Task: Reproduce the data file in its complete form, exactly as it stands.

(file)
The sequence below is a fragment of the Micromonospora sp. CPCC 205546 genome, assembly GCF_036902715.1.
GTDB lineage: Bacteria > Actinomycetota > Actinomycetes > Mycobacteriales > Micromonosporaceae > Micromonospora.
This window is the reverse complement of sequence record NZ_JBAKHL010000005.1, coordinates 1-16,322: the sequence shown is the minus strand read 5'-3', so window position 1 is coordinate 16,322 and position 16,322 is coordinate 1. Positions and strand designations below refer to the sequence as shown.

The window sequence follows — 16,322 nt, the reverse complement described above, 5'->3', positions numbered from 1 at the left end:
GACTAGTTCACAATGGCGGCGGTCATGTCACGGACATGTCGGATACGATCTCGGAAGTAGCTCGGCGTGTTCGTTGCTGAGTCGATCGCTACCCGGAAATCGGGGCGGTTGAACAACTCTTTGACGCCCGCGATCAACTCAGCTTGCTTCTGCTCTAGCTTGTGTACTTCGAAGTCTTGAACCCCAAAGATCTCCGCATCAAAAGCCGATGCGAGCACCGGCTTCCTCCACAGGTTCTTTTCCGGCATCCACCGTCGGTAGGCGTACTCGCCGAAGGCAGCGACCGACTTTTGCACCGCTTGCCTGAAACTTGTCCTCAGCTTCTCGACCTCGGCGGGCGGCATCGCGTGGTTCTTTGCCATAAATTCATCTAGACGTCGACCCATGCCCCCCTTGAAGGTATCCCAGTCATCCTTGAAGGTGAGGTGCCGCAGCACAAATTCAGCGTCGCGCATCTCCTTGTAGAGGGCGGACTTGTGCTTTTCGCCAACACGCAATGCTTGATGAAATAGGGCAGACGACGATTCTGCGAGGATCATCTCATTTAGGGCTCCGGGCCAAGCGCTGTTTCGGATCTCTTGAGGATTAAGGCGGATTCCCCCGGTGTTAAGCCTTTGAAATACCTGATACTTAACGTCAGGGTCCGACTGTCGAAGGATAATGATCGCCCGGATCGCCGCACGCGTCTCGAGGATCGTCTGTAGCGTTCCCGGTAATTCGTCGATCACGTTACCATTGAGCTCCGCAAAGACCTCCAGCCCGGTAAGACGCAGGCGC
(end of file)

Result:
The sequence below is a fragment of the Micromonospora sp. CPCC 205546 genome, assembly GCF_036902715.1.
GTDB lineage: Bacteria > Actinomycetota > Actinomycetes > Mycobacteriales > Micromonosporaceae > Micromonospora.
This window is the reverse complement of sequence record NZ_JBAKHL010000005.1, coordinates 1-16,322: the sequence shown is the minus strand read 5'-3', so window position 1 is coordinate 16,322 and position 16,322 is coordinate 1. Positions and strand designations below refer to the sequence as shown.

The window sequence follows — 16,322 nt, the reverse complement described above, 5'->3', positions numbered from 1 at the left end:
GACTAGTTCACAATGGCGGCGGTCATGTCACGGACATGTCGGATACGATCTCGGAAGTAGCTCGGCGTGTTCGTTGCTGAGTCGATCGCTACCCGGAAATCGGGGCGGTTGAACAACTCTTTGACGCCCGCGATCAACTCAGCTTGCTTCTGCTCTAGCTTGTGTACTTCGAAGTCTTGAACCCCAAAGATCTCCGCATCAAAAGCCGATGCGAGCACCGGCTTCCTCCACAGGTTCTTTTCCGGCATCCACCGTCGGTAGGCGTACTCGCCGAAGGCAGCGACCGACTTTTGCACCGCTTGCCTGAAACTTGTCCTCAGCTTCTCGACCTCGGCGGGCGGCATCGCGTGGTTCTTTGCCATAAATTCATCTAGACGTCGACCCATGCCCCCCTTGAAGGTATCCCAGTCATCCTTGAAGGTGAGGTGCCGCAGCACAAATTCAGCGTCGCGCATCTCCTTGTAGAGGGCGGACTTGTGCTTTTCGCCAACACGCAATGCTTGATGAAATAGGGCAGACGACGATTCTGCGAGGATCATCTCATTTAGGGCTCCGGGCCAAGCGCTGTTTCGGATCTCTTGAGGATTAAGGCGGATTCCCCCGGTGTTAAGCCTTTGAAATACCTGATACTTAACGTCAGGGTCCGACTGTCGAAGGATAATGATCGCCCGGATCGCCGCACGCGTCTCGAGGATCGTCTGTAGCGTTCCCGGTAATTCGTCGATCACGTTACCATTGAGCTCCGCAAAGACCTCCAGCCCGGTAAGACGCAGGCGC